What’s not on the radar screens of manufacturing executives, but should be? AI, or artificial intelligence, has the potential to raise the IQ of your plant’s operations and supply chain — to improve quality and efficiency, lower costs, and enhance competitiveness. It’s not just an opportunity for large manufacturers. Small manufacturers need to compete on a global basis with them, and in the future, this won’t be possible without using AI.
If you're wondering how to make better use of AI technology in your manufacturing environment, think about these examples to look at your plant in new ways.
A smarter shop floor and improved quality
Advances in sensor technologies and the ubiquity of the Internet of Things (IoT) directly imply that modern manufacturing equipment will capture data to an unprecedented degree throughout the production process. AI, and more specifically, machine learning, can use this data to identify patterns, trends, and anomalies; draw conclusions; and then predict — and prescribe — optimal actions.
Take the manufacturer using AI in a plant that machines engine components for high-performance vehicles. With the engine's advanced, precision-machining requirements, AI captures and analyzes millions of data points from every operation and inspection station, upon every turn of the mill or drill. Hole geometry. Surface finish. Concentric holes. Subtle changes at the operation, such as a humanly imperceptible rise in heat or vibration, can be detected and analyzed in real time — before the dimensional requirements fall outside of tolerances.
AI can identify parts in real time that may be within specification at one dimension but, when “stacking tolerances” with other parts, would fall out of range once assembled, potentially bringing assembly processes to a halt or creating scrap. For example, one supplier invested in AI software and data analytics to monitor machining performance on parts that weren’t exceeding upper control limits, but consistently on the higher end, creating tolerance issues further down the line.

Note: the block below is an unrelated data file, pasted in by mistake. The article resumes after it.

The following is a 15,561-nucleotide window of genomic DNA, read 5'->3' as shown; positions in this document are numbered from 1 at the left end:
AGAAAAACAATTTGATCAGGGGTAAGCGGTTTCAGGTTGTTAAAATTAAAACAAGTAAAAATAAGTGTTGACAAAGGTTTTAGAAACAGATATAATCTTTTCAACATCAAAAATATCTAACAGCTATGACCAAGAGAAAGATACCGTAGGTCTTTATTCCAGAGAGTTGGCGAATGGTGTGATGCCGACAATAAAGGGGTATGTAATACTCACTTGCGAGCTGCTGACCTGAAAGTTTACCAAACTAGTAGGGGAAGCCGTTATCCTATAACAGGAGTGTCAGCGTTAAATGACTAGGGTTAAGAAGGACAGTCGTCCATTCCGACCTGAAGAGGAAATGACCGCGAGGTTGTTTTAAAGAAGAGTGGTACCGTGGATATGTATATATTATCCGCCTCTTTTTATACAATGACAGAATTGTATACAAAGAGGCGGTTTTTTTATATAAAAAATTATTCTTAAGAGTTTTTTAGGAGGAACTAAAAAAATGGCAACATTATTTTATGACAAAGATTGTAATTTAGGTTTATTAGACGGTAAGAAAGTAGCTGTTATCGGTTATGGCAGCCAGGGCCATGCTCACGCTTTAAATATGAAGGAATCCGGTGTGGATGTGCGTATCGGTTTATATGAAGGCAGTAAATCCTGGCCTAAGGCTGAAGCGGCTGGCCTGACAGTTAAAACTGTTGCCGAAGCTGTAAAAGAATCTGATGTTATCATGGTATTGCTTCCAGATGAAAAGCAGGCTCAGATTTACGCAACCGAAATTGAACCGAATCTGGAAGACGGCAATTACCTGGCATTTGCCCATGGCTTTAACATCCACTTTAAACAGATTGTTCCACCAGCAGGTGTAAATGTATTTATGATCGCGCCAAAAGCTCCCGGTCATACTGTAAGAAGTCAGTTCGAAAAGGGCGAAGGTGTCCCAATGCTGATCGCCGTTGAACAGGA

Or consider an aerospace manufacturer coupling X-ray technology with deep learning networks to detect fatigue cracks in engine turbine blades. With the right imaging technology combined with AI software, you can identify actions to take earlier, before defects would occur and cause part scrap. In other words, AI can support preventative quality assurance throughout the manufacturing process, rather than traditional QC actions after the fact.
For manufacturers, the production process is far from perfect; for one thing, it’s not updated or modified fast enough. AI software applications can capture data from machining centers and assembly lines, determining optimal process flow based on machine time per station, part transit, handling, and other factors — even while your product schedule may be changing frequently.
For most manufacturers, plant production management is an imperfect process, and not updated nearly often enough.
Responsive engineering and design
AI can shorten the feedback loop between customer, production, engineering, and design. Autonomous vehicles (AVs) offer a compelling use case. As hundreds of sensors on an AV capture data about everything from battery state of charge to tire wear, AI can support identifying insights about critical components — say, which parts have been more prone to failure (and when) — and draw conclusions that directly feed back into the engineering and design process for future modifications.